Tim Ekesa, 40, is Director of the Kenya Alliance for the Advancement of Children. The alliance is a network of children’s organisations that works on policy change and advocates for the rights of children, for example through drafting alternative reports for consideration by the Committee on the Rights of the Child. Mr Ekesa joined the Alliance in 1994 as a programme officer, and became director six years ago. He was invited to make a presentation, and be on a panel of experts, at the day dedicated to the rights of the child at the 13th session of the Human Rights Council.

I think that the Human Rights Council does offer an opportunity for change. Although I think that one day for the rights of the child, out of 27 or something, is not enough. To consider all the issues, there needs to be three days devoted to children’s rights. And children need to be more involved – not just reading out statements, but meaningfully involved.

I’ve been happy with the issues some of the countries are raising
, and it is good that there are follow-up hearings where there is the opportunity to influence. For example, countries like Norway are asking important questions, and they are big donors for organisations in my country, so that is positive.

Some countries are well prepared, but there are some that just make general statements – including my own. They were saying exactly the same things five years ago. I went to a side event on the Optional Protocols to the CRC, and it makes you realise that these instruments are there, but not many people know about them and they are a real opportunity for advocacy.

Meeting with the Special Rapporteurs is great because you see how passionate they are. Its inspiring and makes me think we can go back and really push for change.
I was invited to come by the NGO Group for the Convention on the Rights of the Child to make a presentation.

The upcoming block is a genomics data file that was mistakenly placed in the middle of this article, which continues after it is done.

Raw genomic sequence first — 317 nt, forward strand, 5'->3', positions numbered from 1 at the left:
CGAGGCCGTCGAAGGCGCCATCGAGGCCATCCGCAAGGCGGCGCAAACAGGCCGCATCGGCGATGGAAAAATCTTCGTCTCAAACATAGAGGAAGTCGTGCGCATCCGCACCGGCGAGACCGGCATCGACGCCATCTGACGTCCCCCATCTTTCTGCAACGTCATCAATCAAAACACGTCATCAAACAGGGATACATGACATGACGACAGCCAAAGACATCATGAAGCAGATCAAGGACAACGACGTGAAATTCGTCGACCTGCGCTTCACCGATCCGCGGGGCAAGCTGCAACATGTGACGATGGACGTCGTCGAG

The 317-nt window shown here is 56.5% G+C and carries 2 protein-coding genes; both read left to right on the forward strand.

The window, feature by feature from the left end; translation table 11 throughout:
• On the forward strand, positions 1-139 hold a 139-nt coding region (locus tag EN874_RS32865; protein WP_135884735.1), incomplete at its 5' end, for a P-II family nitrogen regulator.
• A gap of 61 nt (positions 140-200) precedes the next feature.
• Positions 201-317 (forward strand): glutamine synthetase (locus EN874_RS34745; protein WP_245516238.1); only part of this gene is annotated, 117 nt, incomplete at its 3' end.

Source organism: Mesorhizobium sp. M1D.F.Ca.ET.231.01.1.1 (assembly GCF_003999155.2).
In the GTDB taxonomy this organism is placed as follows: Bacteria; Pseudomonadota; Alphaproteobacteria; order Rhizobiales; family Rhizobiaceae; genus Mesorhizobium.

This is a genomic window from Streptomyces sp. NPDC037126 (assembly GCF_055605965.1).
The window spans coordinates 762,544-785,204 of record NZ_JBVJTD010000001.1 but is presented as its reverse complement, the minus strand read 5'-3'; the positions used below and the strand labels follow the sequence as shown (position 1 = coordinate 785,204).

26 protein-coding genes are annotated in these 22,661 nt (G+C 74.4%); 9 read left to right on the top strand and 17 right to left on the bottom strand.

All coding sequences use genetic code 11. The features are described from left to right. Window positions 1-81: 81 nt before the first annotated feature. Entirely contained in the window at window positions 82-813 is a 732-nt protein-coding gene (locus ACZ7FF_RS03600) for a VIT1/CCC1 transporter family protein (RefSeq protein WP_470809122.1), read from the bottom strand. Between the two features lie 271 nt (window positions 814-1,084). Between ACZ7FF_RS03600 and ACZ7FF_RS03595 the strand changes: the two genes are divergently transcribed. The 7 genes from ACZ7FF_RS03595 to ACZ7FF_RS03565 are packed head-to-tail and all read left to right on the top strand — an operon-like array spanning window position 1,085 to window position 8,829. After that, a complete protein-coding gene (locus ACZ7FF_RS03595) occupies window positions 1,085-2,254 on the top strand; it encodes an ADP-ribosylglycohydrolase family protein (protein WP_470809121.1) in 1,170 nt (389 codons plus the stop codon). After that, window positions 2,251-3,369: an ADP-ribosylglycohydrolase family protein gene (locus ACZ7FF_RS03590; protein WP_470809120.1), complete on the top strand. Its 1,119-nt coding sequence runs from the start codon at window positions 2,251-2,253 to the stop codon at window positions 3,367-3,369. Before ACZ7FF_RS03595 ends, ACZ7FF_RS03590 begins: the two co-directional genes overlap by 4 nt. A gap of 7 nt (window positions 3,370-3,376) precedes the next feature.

Participation is very important to our work, and we were one of the first countries to bring children to a session of the Committee on the Rights of the Child. We went to different regions and encouraged children to select their own representative. We have also established child rights clubs in schools, where teachers are just the facilitators
Because we work with more than 200 schools in Kenya, we often come across the problem of sexual violence.

As children are now more aware of their rights, they are able to talk and tell us about it. There was recently the case of a teacher who had got two girls at his school pregnant. In fact he was the headmaster, and we had trained him in child rights. He was sacked.

Awareness is growing.
Often, when the child of a poor family is raped, the abuser offers $50 to the parents so they don’t take the case to court, but now they often don’t accept it and take the case to court. We also train court officers in children’s rights so that they know how to deal with the situation.

The media is also handling it in a better way. They used to put pictures of abused children on the front page, but now they know they should not be identified.
What often happens is that the teacher is influential in the community, so he persuades parents to accept money, or promises that he will marry the girl, to prevent the case from going to court. Orphans also often go to teachers for help, but end up getting abused. I helped to set up a child helpline in the country, and the majority of the calls are about sexual abuse.



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